Christmas is my favorite time of the whole year. I love the holidays because it is a time to gather with friends and family and an opportunity to let them know how much they mean to you. I also treasure enjoying old traditions while creating new ones as well. Furthermore, it is an opportunity to let old friends know they still mean a lot to you by sending notes of love in Christmas cards.
You can feel the holiday spirit in the crisp winter air and see it too in the twinkling lights and garlands that line the streets and houses in towns across the nation. To cap it off, people throughout the world spend a day in the kitchen cooking large meals from secret family recipes to fill the bellies of their loved ones. It truly is a time full of cheer.
Although this may be the wonderful Christmas experience you or I have, there are plenty of people within our own communities who struggle to get a meal on the table or who don’t have a single person with whom to share the holiday. According to Feeding America, the nation’s largest domestic hunger-relief organization, food insecurity1 exists in every county in America. They’ve also shared the following statistics:
- In 2014, 48.1 million Americans lived in food insecure households, including 32.8 million adults and 15.3 million children.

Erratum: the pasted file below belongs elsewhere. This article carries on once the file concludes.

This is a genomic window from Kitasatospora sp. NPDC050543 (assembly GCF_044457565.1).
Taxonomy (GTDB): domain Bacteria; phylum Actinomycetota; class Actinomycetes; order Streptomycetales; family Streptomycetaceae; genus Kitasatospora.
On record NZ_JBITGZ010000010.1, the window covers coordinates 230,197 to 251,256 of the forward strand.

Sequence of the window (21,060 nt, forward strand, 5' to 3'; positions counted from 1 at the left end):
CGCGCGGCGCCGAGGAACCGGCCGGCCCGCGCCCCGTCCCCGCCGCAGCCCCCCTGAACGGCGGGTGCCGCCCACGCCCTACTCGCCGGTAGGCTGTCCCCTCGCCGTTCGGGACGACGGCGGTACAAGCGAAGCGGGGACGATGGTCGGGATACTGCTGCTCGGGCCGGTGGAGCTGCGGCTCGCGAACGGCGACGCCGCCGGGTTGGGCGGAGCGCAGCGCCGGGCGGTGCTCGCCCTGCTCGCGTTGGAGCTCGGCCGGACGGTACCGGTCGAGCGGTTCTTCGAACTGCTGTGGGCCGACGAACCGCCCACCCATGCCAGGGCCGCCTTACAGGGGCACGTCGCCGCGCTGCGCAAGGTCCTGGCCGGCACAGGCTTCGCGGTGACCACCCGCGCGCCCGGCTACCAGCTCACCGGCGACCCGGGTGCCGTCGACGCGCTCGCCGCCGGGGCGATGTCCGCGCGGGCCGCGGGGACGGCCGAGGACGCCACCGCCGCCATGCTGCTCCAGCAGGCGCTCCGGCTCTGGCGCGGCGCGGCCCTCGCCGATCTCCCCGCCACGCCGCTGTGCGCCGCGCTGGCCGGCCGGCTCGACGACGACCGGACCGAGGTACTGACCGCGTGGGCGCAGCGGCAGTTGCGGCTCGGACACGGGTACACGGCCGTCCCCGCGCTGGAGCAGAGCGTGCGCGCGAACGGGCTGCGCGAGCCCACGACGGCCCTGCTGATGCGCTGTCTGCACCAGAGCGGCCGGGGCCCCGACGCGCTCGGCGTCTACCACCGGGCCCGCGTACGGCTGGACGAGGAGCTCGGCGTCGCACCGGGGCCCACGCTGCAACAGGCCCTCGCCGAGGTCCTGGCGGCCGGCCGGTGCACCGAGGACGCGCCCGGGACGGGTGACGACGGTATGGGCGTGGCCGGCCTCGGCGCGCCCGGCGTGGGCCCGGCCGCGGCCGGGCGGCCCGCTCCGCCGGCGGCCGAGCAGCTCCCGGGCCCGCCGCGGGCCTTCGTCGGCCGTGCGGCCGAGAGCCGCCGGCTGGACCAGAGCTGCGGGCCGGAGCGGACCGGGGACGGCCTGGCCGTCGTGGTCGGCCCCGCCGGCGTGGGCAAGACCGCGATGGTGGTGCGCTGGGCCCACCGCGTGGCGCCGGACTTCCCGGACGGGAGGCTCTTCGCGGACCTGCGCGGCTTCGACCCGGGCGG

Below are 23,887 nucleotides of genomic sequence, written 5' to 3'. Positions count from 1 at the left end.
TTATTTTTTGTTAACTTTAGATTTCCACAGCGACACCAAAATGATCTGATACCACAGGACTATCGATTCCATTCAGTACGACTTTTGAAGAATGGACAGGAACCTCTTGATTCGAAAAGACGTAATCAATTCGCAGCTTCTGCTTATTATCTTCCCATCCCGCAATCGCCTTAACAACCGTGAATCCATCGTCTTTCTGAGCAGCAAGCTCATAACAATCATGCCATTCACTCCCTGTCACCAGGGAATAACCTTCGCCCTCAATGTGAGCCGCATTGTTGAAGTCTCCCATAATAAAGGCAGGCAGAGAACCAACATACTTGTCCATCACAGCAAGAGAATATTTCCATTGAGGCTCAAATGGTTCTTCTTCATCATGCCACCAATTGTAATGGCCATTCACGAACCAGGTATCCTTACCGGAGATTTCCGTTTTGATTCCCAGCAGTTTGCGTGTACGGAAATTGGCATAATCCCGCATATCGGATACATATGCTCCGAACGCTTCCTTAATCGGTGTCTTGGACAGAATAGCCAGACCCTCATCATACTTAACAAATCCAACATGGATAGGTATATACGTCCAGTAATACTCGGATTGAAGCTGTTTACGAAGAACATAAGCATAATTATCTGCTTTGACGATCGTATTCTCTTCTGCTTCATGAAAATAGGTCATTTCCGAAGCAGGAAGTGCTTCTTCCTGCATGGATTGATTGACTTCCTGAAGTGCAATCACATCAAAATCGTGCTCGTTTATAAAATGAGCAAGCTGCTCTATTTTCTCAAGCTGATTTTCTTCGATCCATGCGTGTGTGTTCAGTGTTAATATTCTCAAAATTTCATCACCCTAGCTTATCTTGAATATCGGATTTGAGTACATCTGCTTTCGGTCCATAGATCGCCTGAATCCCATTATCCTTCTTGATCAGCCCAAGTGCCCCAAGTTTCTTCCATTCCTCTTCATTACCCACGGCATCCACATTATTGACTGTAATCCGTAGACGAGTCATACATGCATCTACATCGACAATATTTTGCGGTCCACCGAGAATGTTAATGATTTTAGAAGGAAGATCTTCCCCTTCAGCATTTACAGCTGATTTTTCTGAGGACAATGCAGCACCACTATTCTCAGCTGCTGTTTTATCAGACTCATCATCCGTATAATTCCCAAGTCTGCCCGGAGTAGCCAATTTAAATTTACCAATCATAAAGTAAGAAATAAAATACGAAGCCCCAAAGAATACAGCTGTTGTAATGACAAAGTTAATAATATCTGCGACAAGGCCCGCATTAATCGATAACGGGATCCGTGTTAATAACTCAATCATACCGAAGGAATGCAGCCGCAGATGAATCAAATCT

- In 2014, 14 percent of households (17.4 million households) were food insecure.
- In 2014, 6 percent of households (6.9 million households) experienced very low food security.
- In 2014, households with children reported food insecurity at a significantly higher rate than those without children, 19 percent compared to 12 percent.
- In 2013, 5.4 million seniors (over age 60), or 9 percent of all seniors were food insecure.
Meals on Wheels also points out that one-quarter of our nation’s seniors live in isolation and that millions of them are also struggling with hunger and the ability to pay for basic living needs. When I was in college, I did volunteer work for Meals on Wheels. It was amazing how a simple call to check in on our seniors made their day, and when we delivered a fresh loaf of bread just before the holidays, it made their whole season bright.
I encourage you all to enjoy the holidays as you always do, but this year why not break off a little bit of that love and cheer and share it with those who have none by donating to local food banks, visiting the local senior center, volunteering at a soup kitchen, or offering your assistance at your local Meals on Wheels? A little bit can go a long way. How can you help us combat hunger this holiday? We’d love to hear your personal stories of donation in the comments section below!
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1: Food insecurity refers to having unreliable access to a sufficient amount of affordable, nutritious food (Source: Oxford Dictionary).